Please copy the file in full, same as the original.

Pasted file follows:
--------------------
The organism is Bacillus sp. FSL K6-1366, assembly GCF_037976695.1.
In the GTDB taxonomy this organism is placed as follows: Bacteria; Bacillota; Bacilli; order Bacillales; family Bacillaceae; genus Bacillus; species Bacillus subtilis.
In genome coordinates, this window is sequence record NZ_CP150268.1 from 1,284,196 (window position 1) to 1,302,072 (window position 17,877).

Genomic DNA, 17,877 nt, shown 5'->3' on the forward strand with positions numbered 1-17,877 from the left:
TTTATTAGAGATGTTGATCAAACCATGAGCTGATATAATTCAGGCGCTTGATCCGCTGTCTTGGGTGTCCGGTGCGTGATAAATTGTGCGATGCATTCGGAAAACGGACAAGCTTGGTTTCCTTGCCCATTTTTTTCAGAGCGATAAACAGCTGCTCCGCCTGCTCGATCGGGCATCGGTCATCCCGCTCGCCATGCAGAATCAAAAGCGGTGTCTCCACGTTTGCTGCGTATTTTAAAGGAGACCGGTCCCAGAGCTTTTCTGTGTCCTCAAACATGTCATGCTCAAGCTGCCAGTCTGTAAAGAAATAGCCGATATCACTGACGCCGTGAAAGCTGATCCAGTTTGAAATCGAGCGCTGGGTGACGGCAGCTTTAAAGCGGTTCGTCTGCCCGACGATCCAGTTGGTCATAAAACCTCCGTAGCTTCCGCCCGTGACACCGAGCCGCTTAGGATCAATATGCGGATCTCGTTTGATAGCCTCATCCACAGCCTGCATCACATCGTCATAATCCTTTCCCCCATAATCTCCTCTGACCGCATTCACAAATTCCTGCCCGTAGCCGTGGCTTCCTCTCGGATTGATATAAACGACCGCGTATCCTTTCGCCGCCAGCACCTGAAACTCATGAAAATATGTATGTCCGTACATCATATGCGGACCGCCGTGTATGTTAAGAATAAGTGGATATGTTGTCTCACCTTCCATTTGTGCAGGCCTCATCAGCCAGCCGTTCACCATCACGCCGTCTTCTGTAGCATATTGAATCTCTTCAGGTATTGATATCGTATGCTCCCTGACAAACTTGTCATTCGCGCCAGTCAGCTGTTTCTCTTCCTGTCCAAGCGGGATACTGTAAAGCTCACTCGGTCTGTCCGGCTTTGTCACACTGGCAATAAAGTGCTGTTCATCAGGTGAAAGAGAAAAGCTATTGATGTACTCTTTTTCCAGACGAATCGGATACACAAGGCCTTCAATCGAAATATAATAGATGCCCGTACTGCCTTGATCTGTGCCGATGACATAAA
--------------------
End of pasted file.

The organism is Bacillus sp. FSL K6-1366, assembly GCF_037976695.1.
In the GTDB taxonomy this organism is placed as follows: Bacteria; Bacillota; Bacilli; order Bacillales; family Bacillaceae; genus Bacillus; species Bacillus subtilis.
In genome coordinates, this window is sequence record NZ_CP150268.1 from 1,284,196 (window position 1) to 1,302,072 (window position 17,877).

Genomic DNA, 17,877 nt, shown 5'->3' on the forward strand with positions numbered 1-17,877 from the left:
TTTATTAGAGATGTTGATCAAACCATGAGCTGATATAATTCAGGCGCTTGATCCGCTGTCTTGGGTGTCCGGTGCGTGATAAATTGTGCGATGCATTCGGAAAACGGACAAGCTTGGTTTCCTTGCCCATTTTTTTCAGAGCGATAAACAGCTGCTCCGCCTGCTCGATCGGGCATCGGTCATCCCGCTCGCCATGCAGAATCAAAAGCGGTGTCTCCACGTTTGCTGCGTATTTTAAAGGAGACCGGTCCCAGAGCTTTTCTGTGTCCTCAAACATGTCATGCTCAAGCTGCCAGTCTGTAAAGAAATAGCCGATATCACTGACGCCGTGAAAGCTGATCCAGTTTGAAATCGAGCGCTGGGTGACGGCAGCTTTAAAGCGGTTCGTCTGCCCGACGATCCAGTTGGTCATAAAACCTCCGTAGCTTCCGCCCGTGACACCGAGCCGCTTAGGATCAATATGCGGATCTCGTTTGATAGCCTCATCCACAGCCTGCATCACATCGTCATAATCCTTTCCCCCATAATCTCCTCTGACCGCATTCACAAATTCCTGCCCGTAGCCGTGGCTTCCTCTCGGATTGATATAAACGACCGCGTATCCTTTCGCCGCCAGCACCTGAAACTCATGAAAATATGTATGTCCGTACATCATATGCGGACCGCCGTGTATGTTAAGAATAAGTGGATATGTTGTCTCACCTTCCATTTGTGCAGGCCTCATCAGCCAGCCGTTCACCATCACGCCGTCTTCTGTAGCATATTGAATCTCTTCAGGTATTGATATCGTATGCTCCCTGACAAACTTGTCATTCGCGCCAGTCAGCTGTTTCTCTTCCTGTCCAAGCGGGATACTGTAAAGCTCACTCGGTCTGTCCGGCTTTGTCACACTGGCAATAAAGTGCTGTTCATCAGGTGAAAGAGAAAAGCTATTGATGTACTCTTTTTCCAGACGAATCGGATACACAAGGCCTTCAATCGAAATATAATAGATGCCCGTACTGCCTTGATCTGTGCCGATGACATAAA